I'm dragging my five-year-old, who can dig his heels in deeper than Kenneth Starr, down a jungle path in Northern Thailand, rushing to keep pace with the rest of our tour group. Jonas does not want to go elephant riding. He wants to stay in the air-conditioned van and play his brother's Gameboy.
To express his disapproval with our itinerary, Jonas is in full tantrum, screaming with such volume and intensity that even the elephants seem impressed. A large bull is eyeing us curiously -- as are the other members of our party, most of whom are already gathered uncertainly at the base of a rickety elephant-mounting platform. I sense their disapproval. These people know nothing of the Gameboy. They think Jonas is afraid of the elephants.
"That poor child is terrified," the woman from France says, glaring at me with open hostility.
She doesn't understand that I'm dealing with a child who can stare down taxi drivers during the rush hour in Bangkok. A child that spent much of our six-week vacation in Thailand hanging out in cheap cafes teaching tattooed German expatriates to play poker. A child that isn't even fazed by the eighth grade boys on the school bus back home in Maine.
It is this child that I'm forcing up the eight-foot platform, where Mr. Poo (our guide from Panda Tours) is perched flapping his arms and encouraging my wife to make the traverse to the back of the last elephant. When I clamber aboard and lend my weight to prying Jonas off the rigging, my wife -- sensing that we may go down, abandons ship and lunges -- not gracefully -- for the elephant.
I wait for the backwash from her leap to subside while I consider how to mount an elephant with a reluctant five-year old.
"Hurry up Daddy, everyone's waiting for you," my nine year old hisses from the back of his elephant.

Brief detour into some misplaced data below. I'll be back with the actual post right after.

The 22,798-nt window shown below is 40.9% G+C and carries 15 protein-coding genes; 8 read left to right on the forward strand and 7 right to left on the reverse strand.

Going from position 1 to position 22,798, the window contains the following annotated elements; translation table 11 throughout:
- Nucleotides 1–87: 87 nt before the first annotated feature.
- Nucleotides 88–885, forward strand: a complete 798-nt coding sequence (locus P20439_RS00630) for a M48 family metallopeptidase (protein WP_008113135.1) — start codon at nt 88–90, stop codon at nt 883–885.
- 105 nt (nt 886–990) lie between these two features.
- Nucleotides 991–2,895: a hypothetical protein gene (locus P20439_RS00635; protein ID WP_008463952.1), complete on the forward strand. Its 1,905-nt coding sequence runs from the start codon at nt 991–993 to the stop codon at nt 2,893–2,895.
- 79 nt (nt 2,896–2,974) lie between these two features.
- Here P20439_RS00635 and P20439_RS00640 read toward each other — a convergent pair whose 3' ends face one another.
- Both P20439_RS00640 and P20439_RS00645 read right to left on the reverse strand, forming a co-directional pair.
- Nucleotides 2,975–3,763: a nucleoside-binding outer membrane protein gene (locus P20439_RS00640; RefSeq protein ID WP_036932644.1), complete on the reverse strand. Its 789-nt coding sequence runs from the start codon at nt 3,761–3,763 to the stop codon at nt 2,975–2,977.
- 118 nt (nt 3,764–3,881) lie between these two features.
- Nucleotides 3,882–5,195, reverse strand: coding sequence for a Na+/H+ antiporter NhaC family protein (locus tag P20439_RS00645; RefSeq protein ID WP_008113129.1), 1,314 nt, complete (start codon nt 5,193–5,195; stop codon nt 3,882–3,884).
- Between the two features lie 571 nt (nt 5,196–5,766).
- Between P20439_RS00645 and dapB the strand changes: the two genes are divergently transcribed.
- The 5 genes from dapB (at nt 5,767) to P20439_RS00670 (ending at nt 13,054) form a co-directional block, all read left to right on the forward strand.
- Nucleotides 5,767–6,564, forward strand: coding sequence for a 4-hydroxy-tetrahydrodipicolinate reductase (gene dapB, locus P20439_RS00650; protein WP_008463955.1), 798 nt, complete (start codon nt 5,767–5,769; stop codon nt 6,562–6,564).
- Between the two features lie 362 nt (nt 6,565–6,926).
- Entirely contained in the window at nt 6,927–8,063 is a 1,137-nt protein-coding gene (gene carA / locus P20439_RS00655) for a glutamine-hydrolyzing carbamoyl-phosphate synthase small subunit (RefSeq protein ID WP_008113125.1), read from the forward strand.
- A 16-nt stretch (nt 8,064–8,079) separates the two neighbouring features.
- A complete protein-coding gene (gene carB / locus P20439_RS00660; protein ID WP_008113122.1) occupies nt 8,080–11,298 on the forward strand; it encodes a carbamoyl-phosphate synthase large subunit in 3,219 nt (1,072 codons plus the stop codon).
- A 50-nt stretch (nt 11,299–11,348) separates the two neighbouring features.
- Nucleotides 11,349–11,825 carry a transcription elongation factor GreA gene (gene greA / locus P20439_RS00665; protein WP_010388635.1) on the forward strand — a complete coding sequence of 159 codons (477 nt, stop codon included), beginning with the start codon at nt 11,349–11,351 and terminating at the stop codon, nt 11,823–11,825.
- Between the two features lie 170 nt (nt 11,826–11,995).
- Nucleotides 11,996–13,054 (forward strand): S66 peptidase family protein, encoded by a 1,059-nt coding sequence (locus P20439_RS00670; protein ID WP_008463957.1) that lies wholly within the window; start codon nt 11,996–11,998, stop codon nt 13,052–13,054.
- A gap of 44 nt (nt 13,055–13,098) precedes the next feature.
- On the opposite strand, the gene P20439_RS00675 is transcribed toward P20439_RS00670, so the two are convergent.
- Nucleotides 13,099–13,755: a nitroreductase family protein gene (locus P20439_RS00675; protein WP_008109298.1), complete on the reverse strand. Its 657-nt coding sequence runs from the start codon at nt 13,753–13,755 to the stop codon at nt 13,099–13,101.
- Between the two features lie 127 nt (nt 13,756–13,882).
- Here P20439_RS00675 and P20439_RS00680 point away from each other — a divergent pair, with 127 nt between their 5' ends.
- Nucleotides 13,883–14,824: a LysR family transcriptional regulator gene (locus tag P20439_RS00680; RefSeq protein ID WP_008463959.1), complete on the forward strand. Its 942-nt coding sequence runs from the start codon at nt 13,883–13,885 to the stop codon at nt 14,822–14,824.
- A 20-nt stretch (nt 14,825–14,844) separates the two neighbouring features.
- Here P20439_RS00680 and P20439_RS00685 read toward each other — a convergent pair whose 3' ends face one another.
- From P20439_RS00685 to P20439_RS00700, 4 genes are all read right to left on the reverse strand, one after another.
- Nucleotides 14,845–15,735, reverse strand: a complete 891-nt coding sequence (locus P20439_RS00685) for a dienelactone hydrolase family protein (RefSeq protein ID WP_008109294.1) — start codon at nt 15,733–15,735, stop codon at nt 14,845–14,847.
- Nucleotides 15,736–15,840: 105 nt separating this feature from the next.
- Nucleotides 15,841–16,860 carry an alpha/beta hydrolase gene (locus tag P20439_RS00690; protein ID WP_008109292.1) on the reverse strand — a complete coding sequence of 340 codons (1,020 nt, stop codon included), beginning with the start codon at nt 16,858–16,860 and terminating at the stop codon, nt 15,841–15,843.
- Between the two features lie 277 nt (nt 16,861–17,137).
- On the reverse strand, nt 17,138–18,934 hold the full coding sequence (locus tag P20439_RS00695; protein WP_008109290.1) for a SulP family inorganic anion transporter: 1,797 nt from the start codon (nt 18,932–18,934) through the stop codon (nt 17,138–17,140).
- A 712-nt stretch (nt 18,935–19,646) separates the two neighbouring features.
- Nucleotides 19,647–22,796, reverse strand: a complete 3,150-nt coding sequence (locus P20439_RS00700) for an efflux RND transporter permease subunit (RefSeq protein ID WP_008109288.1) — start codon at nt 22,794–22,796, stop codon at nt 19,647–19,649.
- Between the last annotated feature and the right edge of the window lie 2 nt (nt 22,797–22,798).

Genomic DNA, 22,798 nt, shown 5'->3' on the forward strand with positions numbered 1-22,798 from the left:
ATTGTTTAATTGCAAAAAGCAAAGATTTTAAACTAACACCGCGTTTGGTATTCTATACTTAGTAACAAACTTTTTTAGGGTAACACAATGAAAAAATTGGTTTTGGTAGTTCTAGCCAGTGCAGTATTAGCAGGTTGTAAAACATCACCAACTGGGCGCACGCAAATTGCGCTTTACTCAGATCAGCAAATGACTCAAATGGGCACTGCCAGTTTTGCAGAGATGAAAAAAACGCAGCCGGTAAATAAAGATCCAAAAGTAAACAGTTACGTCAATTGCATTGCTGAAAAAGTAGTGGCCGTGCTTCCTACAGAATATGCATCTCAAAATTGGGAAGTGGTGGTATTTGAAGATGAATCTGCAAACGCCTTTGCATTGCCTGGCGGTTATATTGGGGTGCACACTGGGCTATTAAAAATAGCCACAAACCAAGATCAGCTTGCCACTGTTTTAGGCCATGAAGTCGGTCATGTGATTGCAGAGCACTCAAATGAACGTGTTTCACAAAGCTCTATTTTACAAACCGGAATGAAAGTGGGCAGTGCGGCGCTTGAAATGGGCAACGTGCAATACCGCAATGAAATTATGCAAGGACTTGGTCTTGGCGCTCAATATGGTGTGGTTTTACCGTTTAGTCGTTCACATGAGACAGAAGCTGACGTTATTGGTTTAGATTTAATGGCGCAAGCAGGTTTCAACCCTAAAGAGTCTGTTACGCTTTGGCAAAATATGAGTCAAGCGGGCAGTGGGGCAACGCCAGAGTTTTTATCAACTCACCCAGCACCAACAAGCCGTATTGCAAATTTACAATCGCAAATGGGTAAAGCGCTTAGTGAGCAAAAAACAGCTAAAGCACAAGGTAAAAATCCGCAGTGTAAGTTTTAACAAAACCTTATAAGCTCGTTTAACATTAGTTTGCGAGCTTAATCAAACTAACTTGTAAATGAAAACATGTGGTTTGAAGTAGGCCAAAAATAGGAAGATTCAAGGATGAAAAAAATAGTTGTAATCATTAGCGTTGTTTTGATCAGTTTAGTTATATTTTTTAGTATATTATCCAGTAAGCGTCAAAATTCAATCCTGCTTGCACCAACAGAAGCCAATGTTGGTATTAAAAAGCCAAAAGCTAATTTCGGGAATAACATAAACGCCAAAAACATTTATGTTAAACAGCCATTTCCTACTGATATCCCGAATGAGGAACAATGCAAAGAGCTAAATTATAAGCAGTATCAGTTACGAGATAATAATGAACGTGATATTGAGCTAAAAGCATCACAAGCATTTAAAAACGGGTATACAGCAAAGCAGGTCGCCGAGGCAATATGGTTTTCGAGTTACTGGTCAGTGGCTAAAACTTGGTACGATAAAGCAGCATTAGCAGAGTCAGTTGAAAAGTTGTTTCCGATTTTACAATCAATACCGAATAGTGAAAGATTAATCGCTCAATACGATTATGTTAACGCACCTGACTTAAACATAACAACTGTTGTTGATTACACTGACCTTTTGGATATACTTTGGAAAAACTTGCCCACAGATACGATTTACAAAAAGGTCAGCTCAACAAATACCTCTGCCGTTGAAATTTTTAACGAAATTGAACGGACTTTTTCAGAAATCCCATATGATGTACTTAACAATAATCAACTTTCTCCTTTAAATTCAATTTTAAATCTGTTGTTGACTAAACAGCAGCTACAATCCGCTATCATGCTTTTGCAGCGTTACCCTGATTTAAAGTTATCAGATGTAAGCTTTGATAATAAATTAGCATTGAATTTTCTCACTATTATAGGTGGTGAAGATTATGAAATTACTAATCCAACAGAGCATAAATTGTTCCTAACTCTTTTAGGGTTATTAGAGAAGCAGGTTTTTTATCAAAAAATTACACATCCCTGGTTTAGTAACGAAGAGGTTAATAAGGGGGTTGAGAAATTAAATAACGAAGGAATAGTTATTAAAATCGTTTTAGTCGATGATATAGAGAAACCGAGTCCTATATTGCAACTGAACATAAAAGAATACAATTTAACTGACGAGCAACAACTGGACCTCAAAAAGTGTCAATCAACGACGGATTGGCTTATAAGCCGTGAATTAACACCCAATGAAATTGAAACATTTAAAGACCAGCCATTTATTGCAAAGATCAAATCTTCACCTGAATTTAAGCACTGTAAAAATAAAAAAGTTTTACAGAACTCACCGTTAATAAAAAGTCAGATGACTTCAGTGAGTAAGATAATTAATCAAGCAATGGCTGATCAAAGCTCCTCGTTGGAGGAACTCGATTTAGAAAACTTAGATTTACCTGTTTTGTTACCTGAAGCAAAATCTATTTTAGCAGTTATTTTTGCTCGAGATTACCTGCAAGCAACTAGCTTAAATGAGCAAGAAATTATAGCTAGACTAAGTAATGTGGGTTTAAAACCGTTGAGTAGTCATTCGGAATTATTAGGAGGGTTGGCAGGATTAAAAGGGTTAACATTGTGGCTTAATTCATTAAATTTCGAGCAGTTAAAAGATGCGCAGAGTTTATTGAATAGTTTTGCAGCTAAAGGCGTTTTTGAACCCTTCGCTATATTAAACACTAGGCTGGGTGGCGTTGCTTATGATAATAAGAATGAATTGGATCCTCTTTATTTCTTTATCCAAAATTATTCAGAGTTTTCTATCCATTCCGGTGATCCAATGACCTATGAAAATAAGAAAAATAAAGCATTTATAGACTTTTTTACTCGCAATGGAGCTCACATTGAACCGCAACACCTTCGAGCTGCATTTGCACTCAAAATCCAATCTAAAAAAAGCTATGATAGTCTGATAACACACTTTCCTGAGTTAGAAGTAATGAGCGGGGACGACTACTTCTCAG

Up until now Noah has managed to avoid any association with his family by taking up with a party of Canadians he chatted up in the van. It surprises me that he has broken cover, but clearly he thinks we need to be getting underway, as do the rest of the tourists who have been milling around the clearing on their elephants, listening to Jonas's bellowing.
By now Jonas realizes that he's not going to play Gameboy in the van and is continuing his tantrum anyway. It's not about getting his own way anymore. It's about revenge. He's going to make us pay for this.
If our elephant had been a normal, well behaved animal, content to follow the established path, I think Jonas would have made us pay all the way to the hill-tribe village where we were to dismount. But he cheered up immediately when our elephant sprinted off into the jungle making his own trail by knocking over small trees. Getting the last elephant is like getting the last bumper car at the amusement park -- nobody wants it because it won't steer straight and veers off slamming into the walls. The more our elephant crashed about trampling the understory, the happier Jonas became. During one long uphill charge, as my wife hollered hysterically for the guides, Jonas leaned back giggling uncontrollably.
"It's funny Daddy," he sputtered. "It's SO funny."
"It is NOT funny," my wife said. "Who knows when this elephant will stop running. We could end up in Burma and be shot by terrorists."
But by this time, I'd concluded that the straps that held our seat to the elephant were unlikely to break. All we had to do was hold on and look out for low branches. Jonas was right I decided it was funny, and for the first time I began to enjoy our elephant tour.
I leaned back with my son and the two of us laughed until the tears rolled down our faces. We were still laughing when the elephant tired and our handler and a frantic Mr. Poo rushed up. The handler made a show of watching the elephant carefully for the rest of our trip and it kept to the established trail, but I don't think the guide had anything to do with it. I think that elephant did pretty much what he wanted to.
When we reached the hill-tribe village there was just enough time for a quick lunch by the river before we went rafting. Mr. Poo was waiting at the platform to help us dismount, but Jonas was reluctant to leave his elephant. The two of them had developed quite a rapport.
"I don't want to get off," he said.
But Mr. Poo, who by now regarded Jonas with a wary respect, was a wise man.
"Crocodiles" he whispered to Jonas. "The river is full of crocodiles. Sometimes they chase the rafts."
Jonas scrambled down immediately and trotted off behind Mr. Poo.
"That Mr. Poo," I said, helping my wife dismount. "He would make a good elephant trainer."
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